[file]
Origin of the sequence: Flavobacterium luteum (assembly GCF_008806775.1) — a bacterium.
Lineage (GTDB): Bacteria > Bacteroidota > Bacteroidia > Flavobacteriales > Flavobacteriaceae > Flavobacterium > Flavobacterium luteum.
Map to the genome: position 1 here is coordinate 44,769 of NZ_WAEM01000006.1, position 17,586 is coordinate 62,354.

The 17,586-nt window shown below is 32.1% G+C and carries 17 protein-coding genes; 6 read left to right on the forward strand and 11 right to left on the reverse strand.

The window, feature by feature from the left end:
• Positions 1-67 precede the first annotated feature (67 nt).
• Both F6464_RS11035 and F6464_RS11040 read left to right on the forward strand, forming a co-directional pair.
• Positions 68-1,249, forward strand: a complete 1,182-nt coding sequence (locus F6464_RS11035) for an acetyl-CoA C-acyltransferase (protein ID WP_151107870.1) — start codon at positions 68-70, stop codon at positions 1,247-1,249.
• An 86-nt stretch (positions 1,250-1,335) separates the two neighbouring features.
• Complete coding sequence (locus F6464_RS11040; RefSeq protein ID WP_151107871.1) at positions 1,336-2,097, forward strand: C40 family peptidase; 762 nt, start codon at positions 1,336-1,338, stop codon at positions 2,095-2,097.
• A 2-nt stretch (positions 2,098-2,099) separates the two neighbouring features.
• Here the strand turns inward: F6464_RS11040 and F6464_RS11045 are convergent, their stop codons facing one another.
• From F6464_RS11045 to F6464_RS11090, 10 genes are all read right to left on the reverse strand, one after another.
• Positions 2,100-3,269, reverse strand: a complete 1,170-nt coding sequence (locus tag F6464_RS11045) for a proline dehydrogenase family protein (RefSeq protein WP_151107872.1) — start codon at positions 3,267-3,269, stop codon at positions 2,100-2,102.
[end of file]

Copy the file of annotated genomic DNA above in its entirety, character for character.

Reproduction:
Origin of the sequence: Flavobacterium luteum (assembly GCF_008806775.1) — a bacterium.
Lineage (GTDB): Bacteria > Bacteroidota > Bacteroidia > Flavobacteriales > Flavobacteriaceae > Flavobacterium > Flavobacterium luteum.
Map to the genome: position 1 here is coordinate 44,769 of NZ_WAEM01000006.1, position 17,586 is coordinate 62,354.

The 17,586-nt window shown below is 32.1% G+C and carries 17 protein-coding genes; 6 read left to right on the forward strand and 11 right to left on the reverse strand.

The window, feature by feature from the left end:
• Positions 1-67 precede the first annotated feature (67 nt).
• Both F6464_RS11035 and F6464_RS11040 read left to right on the forward strand, forming a co-directional pair.
• Positions 68-1,249, forward strand: a complete 1,182-nt coding sequence (locus F6464_RS11035) for an acetyl-CoA C-acyltransferase (protein ID WP_151107870.1) — start codon at positions 68-70, stop codon at positions 1,247-1,249.
• An 86-nt stretch (positions 1,250-1,335) separates the two neighbouring features.
• Complete coding sequence (locus F6464_RS11040; RefSeq protein ID WP_151107871.1) at positions 1,336-2,097, forward strand: C40 family peptidase; 762 nt, start codon at positions 1,336-1,338, stop codon at positions 2,095-2,097.
• A 2-nt stretch (positions 2,098-2,099) separates the two neighbouring features.
• Here the strand turns inward: F6464_RS11040 and F6464_RS11045 are convergent, their stop codons facing one another.
• From F6464_RS11045 to F6464_RS11090, 10 genes are all read right to left on the reverse strand, one after another.
• Positions 2,100-3,269, reverse strand: a complete 1,170-nt coding sequence (locus tag F6464_RS11045) for a proline dehydrogenase family protein (RefSeq protein WP_151107872.1) — start codon at positions 3,267-3,269, stop codon at positions 2,100-2,102.